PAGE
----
“Here it was clear from the outset that the President had no intention whatsoever of accommodating Congress when he bought both witnesses and documents from being produced. In addition, he engaged in a course of conduct to threaten potential witnesses and smear the reputations of the civil servants who did come forward and provide testimony. The President’s actions demonstrate a belief that he is above the law, that Congress has no power whatsoever in questioning or examining his actions and that all who do so do so at their peril.
“As I’ve said before, our country deserves better than this. They deserve better from the President. They deserve better from the Congress. We must find a way to come together to set aside partisan differences and to focus on what we have in common as Americans. While so much is going on in our favor these days, we still face great challenges, both domestically and internationally, but it remains my firm belief that united we can conquer them and remain the greatest hope for the people around the world.”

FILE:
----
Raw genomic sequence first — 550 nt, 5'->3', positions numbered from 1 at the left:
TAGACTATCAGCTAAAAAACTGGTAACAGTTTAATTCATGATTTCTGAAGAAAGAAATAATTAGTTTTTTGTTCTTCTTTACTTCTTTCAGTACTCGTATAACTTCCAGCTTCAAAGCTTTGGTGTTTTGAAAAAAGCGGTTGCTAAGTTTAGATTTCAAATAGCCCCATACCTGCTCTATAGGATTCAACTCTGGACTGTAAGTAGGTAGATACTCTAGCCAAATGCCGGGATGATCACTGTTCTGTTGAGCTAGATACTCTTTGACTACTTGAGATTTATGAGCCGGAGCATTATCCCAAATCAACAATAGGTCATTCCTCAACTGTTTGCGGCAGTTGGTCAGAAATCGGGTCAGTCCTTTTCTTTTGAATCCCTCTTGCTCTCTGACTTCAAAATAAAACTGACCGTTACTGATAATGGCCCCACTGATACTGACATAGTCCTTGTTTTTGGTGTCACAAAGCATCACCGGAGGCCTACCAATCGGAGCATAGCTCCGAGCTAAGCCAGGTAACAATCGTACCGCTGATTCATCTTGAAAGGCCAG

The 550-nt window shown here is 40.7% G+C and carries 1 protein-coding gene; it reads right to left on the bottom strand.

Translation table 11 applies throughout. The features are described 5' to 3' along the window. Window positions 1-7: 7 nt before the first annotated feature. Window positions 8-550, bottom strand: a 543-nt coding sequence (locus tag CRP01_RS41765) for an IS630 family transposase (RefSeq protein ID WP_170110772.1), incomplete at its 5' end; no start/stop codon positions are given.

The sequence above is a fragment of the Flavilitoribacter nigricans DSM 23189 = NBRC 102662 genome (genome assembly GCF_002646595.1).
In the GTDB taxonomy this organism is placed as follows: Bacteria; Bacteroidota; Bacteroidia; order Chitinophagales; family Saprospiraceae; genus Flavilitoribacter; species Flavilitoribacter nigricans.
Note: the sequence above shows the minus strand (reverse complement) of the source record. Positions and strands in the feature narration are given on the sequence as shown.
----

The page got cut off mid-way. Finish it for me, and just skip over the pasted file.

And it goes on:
Sen. Kyrsten Sinema, Democrat from Arizona, also represents a state whose voters supported Trump in 2016, winning her seat against conservative Martha McSally in 2018. Like Jones, Sinema understands that her guilty votes on both articles leave her open to attacks by Trump supporters (although her seat is not up for reelection until 2024).
Sinema’s floor speech appealed to the example of our nation’s courageous founders, who had only recently overthrown a monarch.
“Today, I vote to approve both articles, as my highest duty, and my greatest love, is to our nation’s Constitution. The facts are clear; security aid was withheld from Ukraine in an attempt to benefit the president’s political campaign. While White House attorneys claim this behavior is not serious, it is dangerous to the fundamental principles of American democracy to use the power of the federal government for personal or political gain.